election boxes

Screenshot of the Tibetan Election Commission’s web page announcing candidates for the April 11 elections.

On April 11, 2021, Tibetans in the free world will participate in the final elections to select their political leader, known as the sikyong, and 45 members of their parliament.

The candidates for the sikyong, also known as president, of the Central Tibetan Administration are Penpa Tsering and Kaydor Aukatsang. Tsering had served as a speaker of the parliament while Aukatsang had served as an advisor to the sikyong in Dharamsala, India, which is the headquarters of the CTA. Both of them have also served as representative at the Office of Tibet in Washington, DC.

The 45 newly elected members of the parliament will be from the following constituencies: 10 members each from the Indian subcontinent representing the three traditional Tibetan provinces of U-Tsang, Kham and Amdo; two members each from the four major schools of Tibetan Buddhism and the Bon religion; two members each representing Tibetans in Europe and the Americas respectively; and one member representing Australasia and other regions of Asia (excluding India, Nepal and Bhutan).

Tibetans in exile living in over 30 countries go to the polls every five years to elect both the sikyong and the members of the parliament. They have a two-stage election system, the primary one to determine candidates, followed by the main elections. The primary elections took place on Jan. 3, 2021.

Campaigning this time was comparatively subdued, partly on account of the pandemic. However, both the sikyong candidates and many of the parliamentary candidates were active with online campaigning.

The three main Tibetan language media services of Voice of America, Radio Free Asia and Voice of Tibet have been engaging with aspiring candidates in various townhall discussions and interviews. There is also a “Smartvote Tibet” initiative, which is a new online platform that invites candidates and the voters to answer a range of questions and ranks the candidates that best match the voters’ responses.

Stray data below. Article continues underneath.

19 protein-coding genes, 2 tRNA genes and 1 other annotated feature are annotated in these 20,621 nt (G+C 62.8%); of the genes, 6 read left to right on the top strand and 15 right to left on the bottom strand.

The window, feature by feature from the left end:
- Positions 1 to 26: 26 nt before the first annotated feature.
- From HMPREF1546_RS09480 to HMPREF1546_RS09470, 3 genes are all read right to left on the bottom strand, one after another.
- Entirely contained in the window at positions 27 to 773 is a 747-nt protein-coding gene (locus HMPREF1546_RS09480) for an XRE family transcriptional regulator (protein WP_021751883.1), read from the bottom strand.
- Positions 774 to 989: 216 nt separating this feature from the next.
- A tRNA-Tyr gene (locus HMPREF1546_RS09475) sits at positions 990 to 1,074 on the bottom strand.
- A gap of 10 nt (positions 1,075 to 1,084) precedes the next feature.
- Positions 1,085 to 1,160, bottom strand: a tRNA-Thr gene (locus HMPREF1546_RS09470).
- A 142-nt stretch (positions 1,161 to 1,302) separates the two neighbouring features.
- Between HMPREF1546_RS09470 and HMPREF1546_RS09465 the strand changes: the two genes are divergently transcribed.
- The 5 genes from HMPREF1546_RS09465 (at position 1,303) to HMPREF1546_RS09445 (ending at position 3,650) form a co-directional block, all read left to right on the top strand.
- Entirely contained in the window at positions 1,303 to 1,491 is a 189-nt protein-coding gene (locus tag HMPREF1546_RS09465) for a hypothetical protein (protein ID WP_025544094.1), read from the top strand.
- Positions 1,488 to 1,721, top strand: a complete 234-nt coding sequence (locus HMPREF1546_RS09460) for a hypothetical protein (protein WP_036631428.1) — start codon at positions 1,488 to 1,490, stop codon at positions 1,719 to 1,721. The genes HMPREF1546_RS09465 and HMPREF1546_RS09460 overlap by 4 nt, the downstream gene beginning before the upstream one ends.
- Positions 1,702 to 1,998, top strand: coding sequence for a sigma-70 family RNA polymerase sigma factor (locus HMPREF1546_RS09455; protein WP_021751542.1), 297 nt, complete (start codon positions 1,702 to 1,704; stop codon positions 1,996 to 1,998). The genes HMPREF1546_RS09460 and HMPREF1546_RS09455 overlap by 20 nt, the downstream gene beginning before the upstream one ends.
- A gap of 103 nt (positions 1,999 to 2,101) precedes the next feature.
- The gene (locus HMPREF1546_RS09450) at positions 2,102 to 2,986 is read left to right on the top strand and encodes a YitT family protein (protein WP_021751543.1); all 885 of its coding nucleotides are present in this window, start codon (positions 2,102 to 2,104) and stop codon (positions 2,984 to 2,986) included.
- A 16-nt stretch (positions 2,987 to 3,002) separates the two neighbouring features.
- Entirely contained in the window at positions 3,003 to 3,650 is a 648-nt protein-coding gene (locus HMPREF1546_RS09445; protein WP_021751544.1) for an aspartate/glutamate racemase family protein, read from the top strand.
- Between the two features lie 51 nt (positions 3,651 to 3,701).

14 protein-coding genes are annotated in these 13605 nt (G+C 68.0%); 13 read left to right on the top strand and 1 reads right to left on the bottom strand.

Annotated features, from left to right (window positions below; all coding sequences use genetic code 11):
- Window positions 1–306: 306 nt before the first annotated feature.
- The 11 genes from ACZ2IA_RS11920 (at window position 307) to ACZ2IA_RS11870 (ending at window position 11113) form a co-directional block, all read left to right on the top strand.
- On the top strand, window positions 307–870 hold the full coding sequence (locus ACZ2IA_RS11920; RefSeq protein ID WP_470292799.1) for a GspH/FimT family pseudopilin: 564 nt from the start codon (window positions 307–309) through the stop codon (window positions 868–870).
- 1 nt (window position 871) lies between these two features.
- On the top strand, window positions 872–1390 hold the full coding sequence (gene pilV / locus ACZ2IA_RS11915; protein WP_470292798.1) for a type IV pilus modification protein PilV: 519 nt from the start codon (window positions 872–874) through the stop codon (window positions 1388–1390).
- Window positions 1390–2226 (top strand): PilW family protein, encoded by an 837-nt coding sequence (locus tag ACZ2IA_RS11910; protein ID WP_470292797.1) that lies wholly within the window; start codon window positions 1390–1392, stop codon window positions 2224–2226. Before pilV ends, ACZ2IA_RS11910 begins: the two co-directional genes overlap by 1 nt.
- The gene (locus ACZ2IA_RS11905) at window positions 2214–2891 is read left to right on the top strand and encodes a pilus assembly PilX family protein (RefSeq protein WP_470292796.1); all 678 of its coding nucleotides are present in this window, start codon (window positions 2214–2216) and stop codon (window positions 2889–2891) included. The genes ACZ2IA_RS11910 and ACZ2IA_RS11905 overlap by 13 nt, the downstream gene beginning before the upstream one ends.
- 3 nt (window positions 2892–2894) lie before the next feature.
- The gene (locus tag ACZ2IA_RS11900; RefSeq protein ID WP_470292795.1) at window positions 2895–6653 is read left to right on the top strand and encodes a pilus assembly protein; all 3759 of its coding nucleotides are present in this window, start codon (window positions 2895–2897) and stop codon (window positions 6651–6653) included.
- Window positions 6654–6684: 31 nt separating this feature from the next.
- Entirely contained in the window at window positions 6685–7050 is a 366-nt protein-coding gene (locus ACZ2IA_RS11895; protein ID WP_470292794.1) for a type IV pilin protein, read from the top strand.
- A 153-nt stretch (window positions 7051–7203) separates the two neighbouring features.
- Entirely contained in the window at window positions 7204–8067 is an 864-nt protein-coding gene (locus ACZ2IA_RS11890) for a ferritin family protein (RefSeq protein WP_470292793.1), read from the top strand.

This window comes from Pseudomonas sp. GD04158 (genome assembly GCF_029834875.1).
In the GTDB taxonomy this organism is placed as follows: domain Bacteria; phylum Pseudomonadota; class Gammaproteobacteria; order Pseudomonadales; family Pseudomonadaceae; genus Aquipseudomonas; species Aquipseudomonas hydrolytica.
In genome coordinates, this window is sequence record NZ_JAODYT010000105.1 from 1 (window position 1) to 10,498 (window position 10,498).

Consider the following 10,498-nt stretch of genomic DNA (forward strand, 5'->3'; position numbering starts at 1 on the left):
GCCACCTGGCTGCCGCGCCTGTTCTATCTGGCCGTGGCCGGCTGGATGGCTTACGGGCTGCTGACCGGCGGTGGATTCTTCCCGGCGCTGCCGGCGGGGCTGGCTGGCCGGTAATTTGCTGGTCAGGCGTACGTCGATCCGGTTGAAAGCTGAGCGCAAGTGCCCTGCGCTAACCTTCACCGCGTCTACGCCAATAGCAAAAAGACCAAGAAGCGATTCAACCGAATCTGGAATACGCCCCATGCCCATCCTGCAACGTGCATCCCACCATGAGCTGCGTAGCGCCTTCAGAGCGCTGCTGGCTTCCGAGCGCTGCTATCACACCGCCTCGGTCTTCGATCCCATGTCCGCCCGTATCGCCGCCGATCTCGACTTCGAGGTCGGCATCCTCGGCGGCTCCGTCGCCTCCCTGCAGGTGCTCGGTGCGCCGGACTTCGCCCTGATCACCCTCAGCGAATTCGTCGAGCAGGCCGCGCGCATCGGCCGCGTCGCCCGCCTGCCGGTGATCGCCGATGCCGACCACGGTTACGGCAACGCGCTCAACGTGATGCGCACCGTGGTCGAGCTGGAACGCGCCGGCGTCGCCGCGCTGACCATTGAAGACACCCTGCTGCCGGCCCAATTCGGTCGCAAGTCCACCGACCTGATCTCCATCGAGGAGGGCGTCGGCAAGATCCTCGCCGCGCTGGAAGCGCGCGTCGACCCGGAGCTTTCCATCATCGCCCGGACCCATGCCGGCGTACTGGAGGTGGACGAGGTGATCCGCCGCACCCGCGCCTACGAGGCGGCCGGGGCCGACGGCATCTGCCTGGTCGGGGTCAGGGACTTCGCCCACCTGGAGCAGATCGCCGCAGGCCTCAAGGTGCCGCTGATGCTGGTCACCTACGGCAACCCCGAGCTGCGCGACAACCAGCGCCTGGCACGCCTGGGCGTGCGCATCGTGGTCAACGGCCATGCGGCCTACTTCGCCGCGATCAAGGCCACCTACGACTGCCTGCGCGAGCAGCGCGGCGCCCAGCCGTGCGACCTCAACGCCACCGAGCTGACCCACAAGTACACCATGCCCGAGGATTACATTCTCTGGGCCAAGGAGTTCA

One issue that has become a matter of public debate during this election period is the controversial resolution by the parliament on March 25 to remove the three Tibetan justice commissioners connected to a disagreement over the decision to postpone a mandatory parliamentary session at the end of 2020.

The justice commission opined that this non-holding of a session was a violation of the Charter of the Tibetans in Exile, the supreme law governing the functions of the CTA, and asked for a review. When the injunction was not followed, the commission took away the voting rights of the 11 members of the parliament’s standing committee for the primary elections held in January. In response, the parliament during its most recent session in March sought recourse through the removal of the justice commissioners.

Public debate continued on the issue. Today, on April 8, parliament speaker Pema Jungney told Tibetan media that he had submitted his resignation from parliament on moral grounds. Another member of parliament who had spoken out in parliament against the justice commissioners’ action, had also resigned today on moral grounds accepting his mistakes after hearing an interview by Voice of Tibet radio with Samdhong Rinpoche, former Chairman of the Kashag (cabinet) as well as former speaker of parliament, on the issue.

Counting of the votes in the election will take place regionally in April and in Dharamsala in May, and the results announced on May 14.